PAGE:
My Mum gave up her work as a teache rof Domestic Science when she got married – she had to because in the aftermath of World War 2 only single women or widows could work as teachers. The idea was that the men returning from the army needed the jobs. Which man would want, or be qualified, to teach domestic science is a moot point!
She never had a job outside the home again. Whilst I was small she had no fridge, no washing machine, no vacuum cleaner and no-one had a freezer. Milk was delivered to the doorstep by a milkman with a horse drawn cart but she must have had to go shopping most days to get fresh food and because everything had to be carried home in bags. With washing to do by hand, cleaning everywhere with lots of elbow grease and me to look after she must have been busy.
But by the time I was a teenager, and not a very messy one, things were different. She still shopped locally – there was a small parade of shops at each end of the road so about a quarter of a mile from home – and carried her purchases home so couldn’t do the kind of weekly shop most of us do now in a supermarket. But she had a full set of time-saving appliances and our house was a modest ‘between the wars’ 3 bedroom semi so fairly easy to manage. For reasons I have never been able to fathom she refused to join any of the social groups such as the Women’s Institute or Mother’s Union even though there were neighbours who would have enjoyed her company there. When I was in my mid teens she started going to an evening class in cake decorating each week but never seemed to make friends with any of the other students or talk about them at home.
Luckily for her housework has expansionist tendencies! However much you have done there is always something more you can find to do. So that and knitting endless jumpers for all the children in the extended family and neighbours filled her time.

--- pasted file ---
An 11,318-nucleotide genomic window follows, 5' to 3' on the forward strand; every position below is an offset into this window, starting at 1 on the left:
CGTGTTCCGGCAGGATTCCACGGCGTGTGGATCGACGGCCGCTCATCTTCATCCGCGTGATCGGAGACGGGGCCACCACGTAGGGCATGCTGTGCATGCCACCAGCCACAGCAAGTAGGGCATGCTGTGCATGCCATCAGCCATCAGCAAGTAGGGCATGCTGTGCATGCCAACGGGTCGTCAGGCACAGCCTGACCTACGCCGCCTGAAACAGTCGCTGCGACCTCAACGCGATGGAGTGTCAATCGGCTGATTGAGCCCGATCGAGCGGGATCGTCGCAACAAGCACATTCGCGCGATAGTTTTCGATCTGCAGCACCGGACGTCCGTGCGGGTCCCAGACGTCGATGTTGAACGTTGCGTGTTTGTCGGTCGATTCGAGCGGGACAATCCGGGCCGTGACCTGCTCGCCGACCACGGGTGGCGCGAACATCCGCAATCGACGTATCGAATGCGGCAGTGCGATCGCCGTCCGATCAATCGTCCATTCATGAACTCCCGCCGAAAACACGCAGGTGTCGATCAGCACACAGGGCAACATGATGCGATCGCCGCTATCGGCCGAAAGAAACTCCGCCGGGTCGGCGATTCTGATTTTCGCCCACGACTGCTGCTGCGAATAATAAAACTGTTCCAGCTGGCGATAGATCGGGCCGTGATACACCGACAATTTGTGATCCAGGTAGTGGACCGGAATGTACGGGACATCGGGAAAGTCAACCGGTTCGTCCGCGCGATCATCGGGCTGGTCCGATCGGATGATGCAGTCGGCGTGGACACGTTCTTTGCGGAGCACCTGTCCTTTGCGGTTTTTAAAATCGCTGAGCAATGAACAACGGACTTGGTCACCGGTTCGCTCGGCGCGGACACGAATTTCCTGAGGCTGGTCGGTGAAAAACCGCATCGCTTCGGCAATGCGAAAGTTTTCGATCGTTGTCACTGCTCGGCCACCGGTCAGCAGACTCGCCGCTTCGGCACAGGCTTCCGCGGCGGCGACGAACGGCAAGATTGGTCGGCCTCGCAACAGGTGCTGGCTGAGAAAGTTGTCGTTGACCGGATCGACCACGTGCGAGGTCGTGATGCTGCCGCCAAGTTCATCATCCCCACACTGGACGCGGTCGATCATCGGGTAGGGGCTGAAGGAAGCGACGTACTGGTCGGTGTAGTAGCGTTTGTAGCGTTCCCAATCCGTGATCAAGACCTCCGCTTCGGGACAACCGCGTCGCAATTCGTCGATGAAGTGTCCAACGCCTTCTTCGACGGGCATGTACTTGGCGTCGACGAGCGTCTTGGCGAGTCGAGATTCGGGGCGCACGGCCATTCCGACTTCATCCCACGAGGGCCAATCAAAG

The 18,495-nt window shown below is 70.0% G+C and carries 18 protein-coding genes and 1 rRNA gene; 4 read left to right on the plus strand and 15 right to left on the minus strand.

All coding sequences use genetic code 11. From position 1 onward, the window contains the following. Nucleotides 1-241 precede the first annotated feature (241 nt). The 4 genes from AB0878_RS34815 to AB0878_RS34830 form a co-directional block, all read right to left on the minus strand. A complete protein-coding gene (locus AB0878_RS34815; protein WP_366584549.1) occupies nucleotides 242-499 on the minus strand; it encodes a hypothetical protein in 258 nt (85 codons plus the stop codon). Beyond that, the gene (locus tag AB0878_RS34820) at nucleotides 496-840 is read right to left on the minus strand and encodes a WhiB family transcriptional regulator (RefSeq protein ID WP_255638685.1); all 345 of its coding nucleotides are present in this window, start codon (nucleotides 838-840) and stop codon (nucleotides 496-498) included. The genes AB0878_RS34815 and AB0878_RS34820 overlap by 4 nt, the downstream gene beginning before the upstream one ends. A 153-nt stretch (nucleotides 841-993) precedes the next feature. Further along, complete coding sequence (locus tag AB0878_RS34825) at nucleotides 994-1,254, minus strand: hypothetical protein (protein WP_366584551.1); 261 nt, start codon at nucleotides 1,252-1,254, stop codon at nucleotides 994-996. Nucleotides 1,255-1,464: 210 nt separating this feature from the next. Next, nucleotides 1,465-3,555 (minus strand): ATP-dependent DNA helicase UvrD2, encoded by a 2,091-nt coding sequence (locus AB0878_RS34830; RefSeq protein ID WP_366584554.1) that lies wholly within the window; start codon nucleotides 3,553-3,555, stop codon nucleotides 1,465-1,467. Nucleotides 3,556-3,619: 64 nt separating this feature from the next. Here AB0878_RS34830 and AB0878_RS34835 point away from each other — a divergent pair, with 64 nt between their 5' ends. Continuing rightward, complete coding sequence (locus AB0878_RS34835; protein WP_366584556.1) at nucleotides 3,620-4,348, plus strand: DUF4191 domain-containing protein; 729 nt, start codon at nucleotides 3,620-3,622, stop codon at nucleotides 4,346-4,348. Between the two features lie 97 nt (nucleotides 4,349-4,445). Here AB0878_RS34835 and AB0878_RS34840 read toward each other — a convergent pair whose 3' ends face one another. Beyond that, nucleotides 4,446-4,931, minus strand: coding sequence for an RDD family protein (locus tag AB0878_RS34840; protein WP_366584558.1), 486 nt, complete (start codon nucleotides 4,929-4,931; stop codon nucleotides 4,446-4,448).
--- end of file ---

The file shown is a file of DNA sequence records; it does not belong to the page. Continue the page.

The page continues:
Gardening is a bit like housework outdoors. There is always more I could do.
I therefore really appreciate having marker points in the year which encourage me to stop, notice the way the seasons are changing, reflect on what I have achieved and look forward to the next bit. It is why my friends Jeni and Rob and I have been trying to mark the 8 old festivals that marked the solstices, equinoxes and the 4 cross quarter days. Midwinter is especially rich. There is Yule at the solstice, then Christmas and here in Wales, Hen Galan, the old New Year’s day in mid January. Before leap years were included the calender got more and more out of synch with nature until one year it was brought back in line. In some parts of Wales they continued to celebrate New Year according to the old calender – Hen Galan – old new year. We don’t have a Mari Lwyd (a horse’s skull on a pole like a hobby horse and with a big white cloak and ribbons which went from house to house and pub to pub) to drink and dance and parade with but we do follow the other tradition of wassailing our apple trees on that night.
With birthdays and anniversaries added into the mix there are plenty of reasons to stop working and have a celebration!